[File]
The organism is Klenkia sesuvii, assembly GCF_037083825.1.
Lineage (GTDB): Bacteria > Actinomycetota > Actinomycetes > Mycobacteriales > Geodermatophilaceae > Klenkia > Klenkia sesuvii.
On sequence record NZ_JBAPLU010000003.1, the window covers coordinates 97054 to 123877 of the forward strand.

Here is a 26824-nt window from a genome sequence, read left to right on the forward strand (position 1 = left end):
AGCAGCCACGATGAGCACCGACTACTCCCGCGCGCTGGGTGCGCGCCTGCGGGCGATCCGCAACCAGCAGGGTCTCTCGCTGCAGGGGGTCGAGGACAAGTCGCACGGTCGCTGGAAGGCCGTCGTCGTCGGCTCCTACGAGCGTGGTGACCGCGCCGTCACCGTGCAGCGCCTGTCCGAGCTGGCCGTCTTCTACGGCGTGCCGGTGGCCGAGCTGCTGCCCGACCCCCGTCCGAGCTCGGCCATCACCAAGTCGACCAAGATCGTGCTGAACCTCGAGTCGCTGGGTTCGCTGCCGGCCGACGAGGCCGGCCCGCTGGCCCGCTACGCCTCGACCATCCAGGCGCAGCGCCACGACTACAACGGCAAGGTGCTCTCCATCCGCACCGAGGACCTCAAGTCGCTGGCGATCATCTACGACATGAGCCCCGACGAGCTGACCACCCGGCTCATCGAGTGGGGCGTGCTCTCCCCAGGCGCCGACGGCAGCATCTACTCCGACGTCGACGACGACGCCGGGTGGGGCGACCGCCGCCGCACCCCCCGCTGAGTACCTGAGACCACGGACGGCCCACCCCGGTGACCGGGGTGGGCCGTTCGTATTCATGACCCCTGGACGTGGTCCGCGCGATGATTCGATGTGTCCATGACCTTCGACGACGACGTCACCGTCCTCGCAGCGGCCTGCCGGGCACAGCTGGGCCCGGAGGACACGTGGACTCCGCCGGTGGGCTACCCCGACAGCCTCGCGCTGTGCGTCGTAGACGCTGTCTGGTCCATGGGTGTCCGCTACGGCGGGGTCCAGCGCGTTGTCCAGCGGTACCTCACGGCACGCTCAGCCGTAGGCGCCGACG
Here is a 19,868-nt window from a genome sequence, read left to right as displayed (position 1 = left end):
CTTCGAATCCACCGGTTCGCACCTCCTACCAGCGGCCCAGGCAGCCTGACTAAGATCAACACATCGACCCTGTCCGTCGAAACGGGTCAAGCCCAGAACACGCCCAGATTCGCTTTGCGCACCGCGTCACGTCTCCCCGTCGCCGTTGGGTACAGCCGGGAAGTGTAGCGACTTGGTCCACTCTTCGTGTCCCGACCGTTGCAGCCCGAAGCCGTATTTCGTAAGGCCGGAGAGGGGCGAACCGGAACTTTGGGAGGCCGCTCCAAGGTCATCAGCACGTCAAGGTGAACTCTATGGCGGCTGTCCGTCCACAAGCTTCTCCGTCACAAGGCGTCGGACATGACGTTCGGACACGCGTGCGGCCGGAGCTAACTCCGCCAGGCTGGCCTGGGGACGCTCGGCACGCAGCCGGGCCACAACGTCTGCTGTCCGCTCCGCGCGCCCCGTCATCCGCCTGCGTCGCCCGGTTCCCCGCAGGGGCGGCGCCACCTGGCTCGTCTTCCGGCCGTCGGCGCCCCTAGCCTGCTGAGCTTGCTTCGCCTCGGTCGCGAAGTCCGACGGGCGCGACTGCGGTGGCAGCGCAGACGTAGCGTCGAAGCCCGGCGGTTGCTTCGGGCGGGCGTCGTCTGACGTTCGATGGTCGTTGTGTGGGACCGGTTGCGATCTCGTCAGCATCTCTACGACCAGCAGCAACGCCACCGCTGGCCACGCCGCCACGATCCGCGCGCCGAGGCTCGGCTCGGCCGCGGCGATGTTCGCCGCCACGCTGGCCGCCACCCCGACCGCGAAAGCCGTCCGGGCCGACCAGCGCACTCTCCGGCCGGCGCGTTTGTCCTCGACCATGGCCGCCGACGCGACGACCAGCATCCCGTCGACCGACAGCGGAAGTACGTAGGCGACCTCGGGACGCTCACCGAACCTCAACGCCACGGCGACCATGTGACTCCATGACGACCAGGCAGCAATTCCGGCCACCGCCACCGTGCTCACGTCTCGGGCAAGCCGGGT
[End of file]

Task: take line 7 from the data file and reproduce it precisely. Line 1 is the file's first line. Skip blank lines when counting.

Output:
CTTCGAATCCACCGGTTCGCACCTCCTACCAGCGGCCCAGGCAGCCTGACTAAGATCAACACATCGACCCTGTCCGTCGAAACGGGTCAAGCCCAGAACACGCCCAGATTCGCTTTGCGCACCGCGTCACGTCTCCCCGTCGCCGTTGGGTACAGCCGGGAAGTGTAGCGACTTGGTCCACTCTTCGTGTCCCGACCGTTGCAGCCCGAAGCCGTATTTCGTAAGGCCGGAGAGGGGCGAACCGGAACTTTGGGAGGCCGCTCCAAGGTCATCAGCACGTCAAGGTGAACTCTATGGCGGCTGTCCGTCCACAAGCTTCTCCGTCACAAGGCGTCGGACATGACGTTCGGACACGCGTGCGGCCGGAGCTAACTCCGCCAGGCTGGCCTGGGGACGCTCGGCACGCAGCCGGGCCACAACGTCTGCTGTCCGCTCCGCGCGCCCCGTCATCCGCCTGCGTCGCCCGGTTCCCCGCAGGGGCGGCGCCACCTGGCTCGTCTTCCGGCCGTCGGCGCCCCTAGCCTGCTGAGCTTGCTTCGCCTCGGTCGCGAAGTCCGACGGGCGCGACTGCGGTGGCAGCGCAGACGTAGCGTCGAAGCCCGGCGGTTGCTTCGGGCGGGCGTCGTCTGACGTTCGATGGTCGTTGTGTGGGACCGGTTGCGATCTCGTCAGCATCTCTACGACCAGCAGCAACGCCACCGCTGGCCACGCCGCCACGATCCGCGCGCCGAGGCTCGGCTCGGCCGCGGCGATGTTCGCCGCCACGCTGGCCGCCACCCCGACCGCGAAAGCCGTCCGGGCCGACCAGCGCACTCTCCGGCCGGCGCGTTTGTCCTCGACCATGGCCGCCGACGCGACGACCAGCATCCCGTCGACCGACAGCGGAAGTACGTAGGCGACCTCGGGACGCTCACCGAACCTCAACGCCACGGCGACCATGTGACTCCATGACGACCAGGCAGCAATTCCGGCCACCGCCACCGTGCTCACGTCTCGGGCAAGCCGGGT